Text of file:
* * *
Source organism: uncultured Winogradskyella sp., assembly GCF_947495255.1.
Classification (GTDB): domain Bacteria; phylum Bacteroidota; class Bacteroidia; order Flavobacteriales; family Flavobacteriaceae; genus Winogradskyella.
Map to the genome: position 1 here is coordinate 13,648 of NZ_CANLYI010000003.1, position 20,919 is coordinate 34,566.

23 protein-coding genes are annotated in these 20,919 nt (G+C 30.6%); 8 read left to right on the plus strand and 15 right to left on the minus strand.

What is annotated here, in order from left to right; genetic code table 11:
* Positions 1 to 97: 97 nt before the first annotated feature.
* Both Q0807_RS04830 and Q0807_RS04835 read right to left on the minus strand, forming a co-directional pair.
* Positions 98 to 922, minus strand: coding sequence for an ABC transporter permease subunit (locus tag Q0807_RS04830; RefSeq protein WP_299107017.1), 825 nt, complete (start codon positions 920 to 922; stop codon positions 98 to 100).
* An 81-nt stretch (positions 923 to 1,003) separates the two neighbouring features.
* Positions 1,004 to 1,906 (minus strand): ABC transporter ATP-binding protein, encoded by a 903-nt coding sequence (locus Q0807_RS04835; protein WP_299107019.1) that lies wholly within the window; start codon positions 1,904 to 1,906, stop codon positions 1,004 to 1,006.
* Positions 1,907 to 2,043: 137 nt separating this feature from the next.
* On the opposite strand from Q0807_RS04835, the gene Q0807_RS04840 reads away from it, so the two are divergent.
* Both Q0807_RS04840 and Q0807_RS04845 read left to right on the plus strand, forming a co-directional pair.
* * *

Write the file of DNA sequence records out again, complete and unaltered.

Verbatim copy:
Source organism: uncultured Winogradskyella sp., assembly GCF_947495255.1.
Classification (GTDB): domain Bacteria; phylum Bacteroidota; class Bacteroidia; order Flavobacteriales; family Flavobacteriaceae; genus Winogradskyella.
Map to the genome: position 1 here is coordinate 13,648 of NZ_CANLYI010000003.1, position 20,919 is coordinate 34,566.

23 protein-coding genes are annotated in these 20,919 nt (G+C 30.6%); 8 read left to right on the plus strand and 15 right to left on the minus strand.

What is annotated here, in order from left to right; genetic code table 11:
* Positions 1 to 97: 97 nt before the first annotated feature.
* Both Q0807_RS04830 and Q0807_RS04835 read right to left on the minus strand, forming a co-directional pair.
* Positions 98 to 922, minus strand: coding sequence for an ABC transporter permease subunit (locus tag Q0807_RS04830; RefSeq protein WP_299107017.1), 825 nt, complete (start codon positions 920 to 922; stop codon positions 98 to 100).
* An 81-nt stretch (positions 923 to 1,003) separates the two neighbouring features.
* Positions 1,004 to 1,906 (minus strand): ABC transporter ATP-binding protein, encoded by a 903-nt coding sequence (locus Q0807_RS04835; protein WP_299107019.1) that lies wholly within the window; start codon positions 1,904 to 1,906, stop codon positions 1,004 to 1,006.
* Positions 1,907 to 2,043: 137 nt separating this feature from the next.
* On the opposite strand from Q0807_RS04835, the gene Q0807_RS04840 reads away from it, so the two are divergent.
* Both Q0807_RS04840 and Q0807_RS04845 read left to right on the plus strand, forming a co-directional pair.